Nov 10: The American Society of Clinical Oncology has officially called attention to the link between alcohol and cancer, citing evidence that even light drinking may raise the woman’s risk of breast cancer slightly and oesophageal cancer, with heavy drinkers facing much higher risks of mouth and throat cancer, voice box and liver cancer, though it has not singled out wine
Dr. Noelle LoConte, Associate professor at the University of Wisconsin-Madison and the lead author of the ASCO statement reportedly says, “The message is not-Don’t drink. It’s, ‘If you want to reduce your cancer risk, drink less. And if you don’t drink, don’t start. Other medical groups have cited the risks of alcohol as a possible cause of cancer. But this is the first time that ASCO has taken a stand.
The doctors’ group is also calling for new public health initiatives to curb alcohol use, from taxes to restrictions on ads targeting minors, like the recent ban on New York City’s subways and buses on alcohol advertising slated to go into effect in January. The group also opposes pink washing in which alcohol companies drape their products in pink ribbon to enhance sales by implying theirs is a drive against breast cancer for women.
ASCO researchers reviewed earlier published studies and concluded that 5.5 percent of all new cancers and 5.8 percent of all cancer deaths worldwide could be attributed to alcohol. The paper stated clearly that alcohol plays a causal role in cancers of the throat and neck, voice box, liver and colon, as well as oesophageal squamous cell carcinoma and in women, breast cancer.
For women, just one alcoholic drink a day can increase breast cancer risk, according to the American Institute for Cancer Research and the World Cancer Research Fund. The Report released in May this year, analyzed 119 studies, including data on 12 million women and over 250,000 breast cancer cases, and concluded there was strong evidence that alcohol consumption increases the risk of cancer. Drinking a small glass of wine or beer every day increases premenopausal breast cancer risk by 5 percent and postmenopausal risk by 9 percent.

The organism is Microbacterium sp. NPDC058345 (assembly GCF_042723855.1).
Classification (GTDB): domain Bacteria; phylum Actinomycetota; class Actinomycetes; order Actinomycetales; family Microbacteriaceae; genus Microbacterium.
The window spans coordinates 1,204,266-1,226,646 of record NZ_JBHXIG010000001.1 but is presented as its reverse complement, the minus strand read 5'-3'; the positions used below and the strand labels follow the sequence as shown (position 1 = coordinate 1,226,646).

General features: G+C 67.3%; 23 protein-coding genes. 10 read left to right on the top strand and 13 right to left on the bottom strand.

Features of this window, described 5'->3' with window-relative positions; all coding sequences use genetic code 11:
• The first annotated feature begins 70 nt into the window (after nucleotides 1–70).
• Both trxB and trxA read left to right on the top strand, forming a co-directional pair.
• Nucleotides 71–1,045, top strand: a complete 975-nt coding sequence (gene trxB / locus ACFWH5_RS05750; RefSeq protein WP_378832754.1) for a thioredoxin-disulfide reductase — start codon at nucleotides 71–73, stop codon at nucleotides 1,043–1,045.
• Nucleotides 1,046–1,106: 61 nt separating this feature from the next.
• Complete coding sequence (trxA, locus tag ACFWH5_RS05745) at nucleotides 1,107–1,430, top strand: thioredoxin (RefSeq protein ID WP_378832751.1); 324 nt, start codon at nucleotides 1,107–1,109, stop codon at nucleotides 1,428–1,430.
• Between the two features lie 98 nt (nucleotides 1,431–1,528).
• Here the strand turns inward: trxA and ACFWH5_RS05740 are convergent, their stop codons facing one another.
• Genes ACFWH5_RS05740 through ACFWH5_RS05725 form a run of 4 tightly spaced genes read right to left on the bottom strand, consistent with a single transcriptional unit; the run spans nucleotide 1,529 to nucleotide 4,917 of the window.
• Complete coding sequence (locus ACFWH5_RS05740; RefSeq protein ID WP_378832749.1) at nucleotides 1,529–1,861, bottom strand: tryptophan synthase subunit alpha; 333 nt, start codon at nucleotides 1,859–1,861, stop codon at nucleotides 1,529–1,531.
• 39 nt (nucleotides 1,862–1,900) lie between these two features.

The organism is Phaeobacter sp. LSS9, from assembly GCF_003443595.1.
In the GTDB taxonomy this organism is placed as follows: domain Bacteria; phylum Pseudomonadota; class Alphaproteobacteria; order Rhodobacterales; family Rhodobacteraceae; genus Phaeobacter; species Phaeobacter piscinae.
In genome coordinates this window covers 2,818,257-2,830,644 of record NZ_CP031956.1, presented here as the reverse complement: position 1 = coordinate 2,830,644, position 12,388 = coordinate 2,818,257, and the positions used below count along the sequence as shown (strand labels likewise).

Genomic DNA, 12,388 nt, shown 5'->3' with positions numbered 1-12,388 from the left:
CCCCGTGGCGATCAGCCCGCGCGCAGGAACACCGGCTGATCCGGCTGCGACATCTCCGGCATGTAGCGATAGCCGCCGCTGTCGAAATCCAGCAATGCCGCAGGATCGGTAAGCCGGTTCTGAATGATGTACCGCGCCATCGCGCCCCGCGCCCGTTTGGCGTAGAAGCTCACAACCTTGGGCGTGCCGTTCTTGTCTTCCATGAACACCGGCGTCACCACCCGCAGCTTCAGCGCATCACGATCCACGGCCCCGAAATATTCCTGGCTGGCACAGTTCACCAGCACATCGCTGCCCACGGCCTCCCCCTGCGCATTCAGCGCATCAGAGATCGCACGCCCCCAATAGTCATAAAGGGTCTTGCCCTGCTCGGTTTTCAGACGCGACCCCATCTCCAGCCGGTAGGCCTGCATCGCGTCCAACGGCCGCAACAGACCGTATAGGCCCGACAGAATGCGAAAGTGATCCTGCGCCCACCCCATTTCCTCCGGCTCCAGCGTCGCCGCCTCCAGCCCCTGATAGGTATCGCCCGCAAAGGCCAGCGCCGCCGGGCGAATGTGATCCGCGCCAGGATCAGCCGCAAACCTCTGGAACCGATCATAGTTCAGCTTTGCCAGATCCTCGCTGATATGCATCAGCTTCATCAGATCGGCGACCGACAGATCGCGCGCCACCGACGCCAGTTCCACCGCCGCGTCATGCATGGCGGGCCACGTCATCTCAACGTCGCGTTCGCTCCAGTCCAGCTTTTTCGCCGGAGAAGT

“The more you drink, the higher the risk,” said Dr. Clifford A. Hudis, the chief executive of ASCO. “It’s a pretty linear dose-response.”
The risks for heavy drinkers- eight or more drinks a week for women and 15 or more a week for men, including binge drinkers — are multiples higher. Heavy drinkers face roughly five times the risk of mouth and throat cancers and nearly three times the risk of cancers of the voice box or larynx, double the risk of liver cancer, as well as increased risks for female breast cancer.
The International Agency for Research on Cancer, which is part of the World Health Organization, first classified the consumption of alcoholic beverages as carcinogenic to humans in 1987, linking consumption to cancers of the mouth, throat, voice box, and liver etc. Since then more evidence has accumulated tying alcohol to a broader group of cancers, according to the Report by NY Times.
"Therefore, limiting alcohol intake is a means to prevent cancer," says Dr. LoConte, adding "The good news is that, just like people wear sunscreen to limit their risk of skin cancer, limiting alcohol intake is one more thing people can do to reduce their overall risk of developing cancer."
The increased risk of breast cancer below10% for consumption of one glass daily has always been known through Studies conducted since two decades ago. According to several U.S doctors involved in various Studies and their advice at the Heart and Health international conventions I have attended in California, the risk of breast cancer can be reduced to practically nil by taking folates. Please consult your physician for advice. We recommend a glass of wine daily, for women and two glasses for men preferably with food -editor
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